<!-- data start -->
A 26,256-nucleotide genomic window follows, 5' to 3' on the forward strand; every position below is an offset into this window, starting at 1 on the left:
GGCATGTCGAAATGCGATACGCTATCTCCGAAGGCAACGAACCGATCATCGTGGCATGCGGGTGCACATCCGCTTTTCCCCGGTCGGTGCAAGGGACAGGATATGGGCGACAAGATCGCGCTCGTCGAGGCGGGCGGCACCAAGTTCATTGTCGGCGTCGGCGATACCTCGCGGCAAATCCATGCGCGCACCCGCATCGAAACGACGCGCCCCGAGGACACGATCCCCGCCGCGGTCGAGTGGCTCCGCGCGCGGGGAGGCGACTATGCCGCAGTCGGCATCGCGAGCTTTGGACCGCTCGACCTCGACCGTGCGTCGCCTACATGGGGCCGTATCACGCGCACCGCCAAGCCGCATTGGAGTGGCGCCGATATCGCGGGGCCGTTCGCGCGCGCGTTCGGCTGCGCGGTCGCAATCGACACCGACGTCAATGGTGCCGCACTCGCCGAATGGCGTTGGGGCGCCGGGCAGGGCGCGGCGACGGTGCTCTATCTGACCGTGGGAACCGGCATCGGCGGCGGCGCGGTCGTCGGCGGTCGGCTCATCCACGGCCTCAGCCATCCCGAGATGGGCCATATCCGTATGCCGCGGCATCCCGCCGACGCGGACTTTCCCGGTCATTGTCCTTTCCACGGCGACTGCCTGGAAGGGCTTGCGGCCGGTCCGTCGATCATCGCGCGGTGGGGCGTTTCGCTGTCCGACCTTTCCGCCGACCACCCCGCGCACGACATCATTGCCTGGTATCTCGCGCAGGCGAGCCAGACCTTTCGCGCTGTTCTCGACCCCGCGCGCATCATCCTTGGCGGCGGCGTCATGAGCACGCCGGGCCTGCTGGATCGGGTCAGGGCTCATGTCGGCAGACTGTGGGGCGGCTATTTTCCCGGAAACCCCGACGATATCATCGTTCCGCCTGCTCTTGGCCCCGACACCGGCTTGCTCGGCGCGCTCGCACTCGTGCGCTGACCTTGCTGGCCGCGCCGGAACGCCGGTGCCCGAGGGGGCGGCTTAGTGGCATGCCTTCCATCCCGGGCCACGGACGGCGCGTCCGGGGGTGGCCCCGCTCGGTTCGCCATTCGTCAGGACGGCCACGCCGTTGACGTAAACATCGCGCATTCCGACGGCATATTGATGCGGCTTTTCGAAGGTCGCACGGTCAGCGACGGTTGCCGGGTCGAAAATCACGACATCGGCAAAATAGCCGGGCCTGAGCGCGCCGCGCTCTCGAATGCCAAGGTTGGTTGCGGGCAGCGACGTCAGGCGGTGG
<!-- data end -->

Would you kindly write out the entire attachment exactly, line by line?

A 26,256-nucleotide genomic window follows, 5' to 3' on the forward strand; every position below is an offset into this window, starting at 1 on the left:
GGCATGTCGAAATGCGATACGCTATCTCCGAAGGCAACGAACCGATCATCGTGGCATGCGGGTGCACATCCGCTTTTCCCCGGTCGGTGCAAGGGACAGGATATGGGCGACAAGATCGCGCTCGTCGAGGCGGGCGGCACCAAGTTCATTGTCGGCGTCGGCGATACCTCGCGGCAAATCCATGCGCGCACCCGCATCGAAACGACGCGCCCCGAGGACACGATCCCCGCCGCGGTCGAGTGGCTCCGCGCGCGGGGAGGCGACTATGCCGCAGTCGGCATCGCGAGCTTTGGACCGCTCGACCTCGACCGTGCGTCGCCTACATGGGGCCGTATCACGCGCACCGCCAAGCCGCATTGGAGTGGCGCCGATATCGCGGGGCCGTTCGCGCGCGCGTTCGGCTGCGCGGTCGCAATCGACACCGACGTCAATGGTGCCGCACTCGCCGAATGGCGTTGGGGCGCCGGGCAGGGCGCGGCGACGGTGCTCTATCTGACCGTGGGAACCGGCATCGGCGGCGGCGCGGTCGTCGGCGGTCGGCTCATCCACGGCCTCAGCCATCCCGAGATGGGCCATATCCGTATGCCGCGGCATCCCGCCGACGCGGACTTTCCCGGTCATTGTCCTTTCCACGGCGACTGCCTGGAAGGGCTTGCGGCCGGTCCGTCGATCATCGCGCGGTGGGGCGTTTCGCTGTCCGACCTTTCCGCCGACCACCCCGCGCACGACATCATTGCCTGGTATCTCGCGCAGGCGAGCCAGACCTTTCGCGCTGTTCTCGACCCCGCGCGCATCATCCTTGGCGGCGGCGTCATGAGCACGCCGGGCCTGCTGGATCGGGTCAGGGCTCATGTCGGCAGACTGTGGGGCGGCTATTTTCCCGGAAACCCCGACGATATCATCGTTCCGCCTGCTCTTGGCCCCGACACCGGCTTGCTCGGCGCGCTCGCACTCGTGCGCTGACCTTGCTGGCCGCGCCGGAACGCCGGTGCCCGAGGGGGCGGCTTAGTGGCATGCCTTCCATCCCGGGCCACGGACGGCGCGTCCGGGGGTGGCCCCGCTCGGTTCGCCATTCGTCAGGACGGCCACGCCGTTGACGTAAACATCGCGCATTCCGACGGCATATTGATGCGGCTTTTCGAAGGTCGCACGGTCAGCGACGGTTGCCGGGTCGAAAATCACGACATCGGCAAAATAGCCGGGCCTGAGCGCGCCGCGCTCTCGAATGCCAAGGTTGGTTGCGGGCAGCGACGTCAGGCGGTGG